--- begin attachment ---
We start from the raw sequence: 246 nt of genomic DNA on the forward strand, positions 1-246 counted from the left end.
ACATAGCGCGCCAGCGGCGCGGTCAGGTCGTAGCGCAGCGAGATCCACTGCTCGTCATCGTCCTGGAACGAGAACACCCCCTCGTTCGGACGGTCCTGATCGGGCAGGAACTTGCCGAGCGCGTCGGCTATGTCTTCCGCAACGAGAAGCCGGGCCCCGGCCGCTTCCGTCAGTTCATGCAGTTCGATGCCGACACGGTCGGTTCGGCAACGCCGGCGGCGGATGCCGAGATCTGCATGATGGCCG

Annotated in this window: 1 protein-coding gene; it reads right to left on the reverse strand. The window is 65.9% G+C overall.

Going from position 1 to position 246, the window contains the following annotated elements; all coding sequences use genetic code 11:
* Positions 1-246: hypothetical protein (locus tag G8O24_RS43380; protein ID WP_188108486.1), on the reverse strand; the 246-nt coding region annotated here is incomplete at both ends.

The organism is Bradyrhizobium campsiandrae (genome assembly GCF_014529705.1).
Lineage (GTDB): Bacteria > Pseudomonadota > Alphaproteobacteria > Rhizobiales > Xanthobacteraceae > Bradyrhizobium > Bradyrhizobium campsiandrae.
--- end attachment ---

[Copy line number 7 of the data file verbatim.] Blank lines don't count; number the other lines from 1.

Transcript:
Lineage (GTDB): Bacteria > Pseudomonadota > Alphaproteobacteria > Rhizobiales > Xanthobacteraceae > Bradyrhizobium > Bradyrhizobium campsiandrae.